> Murray ADASKIN Collection [CF]: Classical CD Reviews- Nov 2002 MusicWeb(UK)

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Murray ADASKIN (1906-2002)
Five CDs from The Adaskin Collection
Murray ADASKIN (1906-2002)
The Adaskin Collection

Volume 1: String Quartets
String Quartet No.1 (1963)

String Quartet No.2 (1994) ‘La Cadenza’

Allegro moderato
Andante amabile
Allegretto scherzando
Lafayette String Quartet
Recorded at the University Centre Auditorium, University of Victoria, BC, Canada, in March 1994
ADLAR MM 101 [49.36]
Volume 2: Solo instrumental works
Vocalise No.2 ‘In 5/4 time’ for solo cello (1994)
Sonata for piano (1950)

With free and gentle motion
Moderate, but rhythmic
Finale, quick and lively
Sonatine Baroque for solo violin (1952)

Rondalee for piano (1993)
Eskimo Melodies for piano (1980)
Etude No.1 for piano (1992)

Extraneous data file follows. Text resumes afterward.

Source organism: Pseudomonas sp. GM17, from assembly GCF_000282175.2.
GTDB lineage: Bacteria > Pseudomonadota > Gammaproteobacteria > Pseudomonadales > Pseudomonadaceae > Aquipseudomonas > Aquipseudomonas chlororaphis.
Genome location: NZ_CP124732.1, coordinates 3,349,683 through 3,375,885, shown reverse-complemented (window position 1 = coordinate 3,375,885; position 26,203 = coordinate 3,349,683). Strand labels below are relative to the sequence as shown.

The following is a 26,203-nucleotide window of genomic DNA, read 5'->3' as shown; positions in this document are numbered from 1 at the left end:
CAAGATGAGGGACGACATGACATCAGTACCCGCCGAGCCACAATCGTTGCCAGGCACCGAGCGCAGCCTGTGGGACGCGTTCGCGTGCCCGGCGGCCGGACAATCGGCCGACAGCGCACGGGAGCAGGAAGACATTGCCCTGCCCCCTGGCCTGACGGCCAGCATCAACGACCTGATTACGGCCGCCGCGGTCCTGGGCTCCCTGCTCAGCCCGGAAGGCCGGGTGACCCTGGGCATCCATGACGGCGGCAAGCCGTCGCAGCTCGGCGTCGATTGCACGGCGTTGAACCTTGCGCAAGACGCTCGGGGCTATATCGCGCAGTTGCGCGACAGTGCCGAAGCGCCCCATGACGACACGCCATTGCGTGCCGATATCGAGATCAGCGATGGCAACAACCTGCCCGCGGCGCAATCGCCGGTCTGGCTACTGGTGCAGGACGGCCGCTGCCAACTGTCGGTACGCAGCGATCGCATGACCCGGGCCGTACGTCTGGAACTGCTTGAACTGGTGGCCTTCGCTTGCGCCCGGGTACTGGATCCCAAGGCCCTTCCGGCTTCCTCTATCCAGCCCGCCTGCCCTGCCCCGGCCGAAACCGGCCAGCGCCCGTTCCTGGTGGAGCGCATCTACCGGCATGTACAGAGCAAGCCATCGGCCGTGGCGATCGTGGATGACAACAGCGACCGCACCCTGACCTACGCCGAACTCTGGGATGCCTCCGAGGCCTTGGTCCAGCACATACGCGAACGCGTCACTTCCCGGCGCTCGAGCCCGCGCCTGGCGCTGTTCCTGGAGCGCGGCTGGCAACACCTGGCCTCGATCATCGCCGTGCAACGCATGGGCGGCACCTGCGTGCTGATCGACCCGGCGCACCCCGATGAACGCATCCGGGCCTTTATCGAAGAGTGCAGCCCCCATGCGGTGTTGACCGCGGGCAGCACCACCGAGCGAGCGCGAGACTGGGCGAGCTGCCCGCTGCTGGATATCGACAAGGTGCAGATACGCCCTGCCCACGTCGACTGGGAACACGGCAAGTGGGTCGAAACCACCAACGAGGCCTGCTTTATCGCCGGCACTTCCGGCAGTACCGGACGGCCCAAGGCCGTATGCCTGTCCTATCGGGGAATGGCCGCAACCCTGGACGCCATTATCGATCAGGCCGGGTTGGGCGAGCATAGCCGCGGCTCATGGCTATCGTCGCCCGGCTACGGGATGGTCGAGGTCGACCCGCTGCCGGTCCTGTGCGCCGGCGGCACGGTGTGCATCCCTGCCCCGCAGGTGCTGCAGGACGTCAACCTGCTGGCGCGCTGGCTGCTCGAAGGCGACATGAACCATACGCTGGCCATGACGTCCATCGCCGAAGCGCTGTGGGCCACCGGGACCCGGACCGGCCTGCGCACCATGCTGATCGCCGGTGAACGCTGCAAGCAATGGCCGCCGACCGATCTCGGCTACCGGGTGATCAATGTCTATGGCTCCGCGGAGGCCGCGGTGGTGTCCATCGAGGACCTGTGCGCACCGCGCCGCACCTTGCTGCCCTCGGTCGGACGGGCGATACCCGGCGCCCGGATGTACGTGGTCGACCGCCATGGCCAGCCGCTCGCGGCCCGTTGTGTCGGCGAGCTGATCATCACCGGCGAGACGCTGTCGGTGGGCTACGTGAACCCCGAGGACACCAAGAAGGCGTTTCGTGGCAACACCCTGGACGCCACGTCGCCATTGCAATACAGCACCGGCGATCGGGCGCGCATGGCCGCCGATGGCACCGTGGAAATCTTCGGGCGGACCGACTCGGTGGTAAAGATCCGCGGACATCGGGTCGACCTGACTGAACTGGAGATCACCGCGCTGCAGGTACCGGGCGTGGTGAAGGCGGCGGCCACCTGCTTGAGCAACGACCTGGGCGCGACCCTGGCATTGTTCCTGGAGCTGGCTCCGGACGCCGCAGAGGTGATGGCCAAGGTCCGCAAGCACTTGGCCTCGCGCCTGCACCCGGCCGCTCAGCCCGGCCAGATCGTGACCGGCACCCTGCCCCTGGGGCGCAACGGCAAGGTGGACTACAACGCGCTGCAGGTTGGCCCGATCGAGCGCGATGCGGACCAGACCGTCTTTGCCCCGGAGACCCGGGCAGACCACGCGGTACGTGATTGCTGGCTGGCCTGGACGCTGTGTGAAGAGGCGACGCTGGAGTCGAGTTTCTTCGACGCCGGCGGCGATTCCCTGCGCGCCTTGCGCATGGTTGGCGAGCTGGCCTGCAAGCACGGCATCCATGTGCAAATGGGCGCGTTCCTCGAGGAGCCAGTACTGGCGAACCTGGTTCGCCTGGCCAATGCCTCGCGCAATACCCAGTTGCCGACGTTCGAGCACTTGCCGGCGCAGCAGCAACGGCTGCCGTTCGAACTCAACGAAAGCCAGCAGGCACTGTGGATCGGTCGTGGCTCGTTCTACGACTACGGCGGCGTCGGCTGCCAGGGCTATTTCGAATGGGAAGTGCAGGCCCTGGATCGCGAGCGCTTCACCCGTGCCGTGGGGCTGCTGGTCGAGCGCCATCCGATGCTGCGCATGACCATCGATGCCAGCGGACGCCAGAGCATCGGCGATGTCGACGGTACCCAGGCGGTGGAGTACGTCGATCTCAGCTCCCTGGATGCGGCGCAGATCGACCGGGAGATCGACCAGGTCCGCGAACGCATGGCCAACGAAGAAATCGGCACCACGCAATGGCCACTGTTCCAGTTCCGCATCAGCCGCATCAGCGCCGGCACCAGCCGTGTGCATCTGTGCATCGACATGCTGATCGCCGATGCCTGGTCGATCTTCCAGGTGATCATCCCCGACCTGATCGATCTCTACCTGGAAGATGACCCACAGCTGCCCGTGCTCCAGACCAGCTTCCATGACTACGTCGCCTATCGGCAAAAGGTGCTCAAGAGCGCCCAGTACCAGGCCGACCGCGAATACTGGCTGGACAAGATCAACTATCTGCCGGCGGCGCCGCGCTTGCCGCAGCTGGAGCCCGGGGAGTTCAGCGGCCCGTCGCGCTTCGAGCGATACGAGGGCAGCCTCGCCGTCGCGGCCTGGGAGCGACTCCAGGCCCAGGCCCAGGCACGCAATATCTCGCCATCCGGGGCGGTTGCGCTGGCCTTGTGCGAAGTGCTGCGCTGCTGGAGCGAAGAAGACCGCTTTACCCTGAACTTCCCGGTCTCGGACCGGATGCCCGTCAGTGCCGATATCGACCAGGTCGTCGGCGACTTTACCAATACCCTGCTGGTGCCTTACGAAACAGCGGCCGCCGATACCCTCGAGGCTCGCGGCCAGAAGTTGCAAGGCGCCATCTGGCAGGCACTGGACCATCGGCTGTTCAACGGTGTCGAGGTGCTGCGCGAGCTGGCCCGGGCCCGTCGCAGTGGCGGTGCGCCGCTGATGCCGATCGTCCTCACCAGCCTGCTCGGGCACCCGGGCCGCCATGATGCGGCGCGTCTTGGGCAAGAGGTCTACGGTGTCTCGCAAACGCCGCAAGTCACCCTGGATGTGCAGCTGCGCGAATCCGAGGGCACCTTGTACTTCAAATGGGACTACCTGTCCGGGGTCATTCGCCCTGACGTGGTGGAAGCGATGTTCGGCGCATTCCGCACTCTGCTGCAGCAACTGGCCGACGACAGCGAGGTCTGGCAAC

Vocalise No. 1 for solo clarinet (1989)
Gretchen for piano (1992)

Ewa Stojek-Lupin (piano), Andrew Dawes (violin), Patricia Kostek (clarinet), Tsuyoshi Tsutsumi (cello)
Recorded at CBC Vancouver, and the Philip T Young Recital Hall, University of Victoria, Canada
ADLAR MM 102 [44.13]
Volume 3: Chamber Music
Octet for Strings (1993)
Sonata No. 2 (1987) for violin and piano
Divertimento No.7 for two cellos and piano (1985)
Vocalise No. 1 for solo violin (1989)
String Quintet (1995)
Allegro vivo
Lafayette String Quartet
Cuarteto Latinoamericano
Sharon Stanis (violin)
Ewa Stojek-Lupin (piano)
Tsuyoshi Tsutsumi (cello)
Pamela Highbaugh-Aloni (cello)
Jacques Israelievitch (violin)
Gary Karr (double bass)
Recorded at the Philip T Young Recital Hall, University of Victoria, Canada
ADLAR MM 103 [49.04]
Volume 4: Solo instrumental works
Sonata for cello and piano (1981)

Nocturne for clarinet and piano (1978)
Sonata No.1 for violin and piano (1946)

Rondo allegro
Daydreams for Eb alto saxophone and piano (1971)

Ewa Stojek-Lupin (piano),
Patricia Kostek (clarinet)
Tsuyoshi Tsutsumi (cello)
Bruce Vogt (piano)
Ann Elliot-Goldschmid (violin)
Patricia Grant Lewis (piano)
Erik Abbink (saxophone)
Jacqueline Perriam (piano)
ADLAR MM 104 [45.07]

Volume 5: Chamber Music
Woodwind Quintet No. 1 (1974)
Allegretto -Andantino-Allegretto
Allegro ma non troppo
Musica Victoria (2000)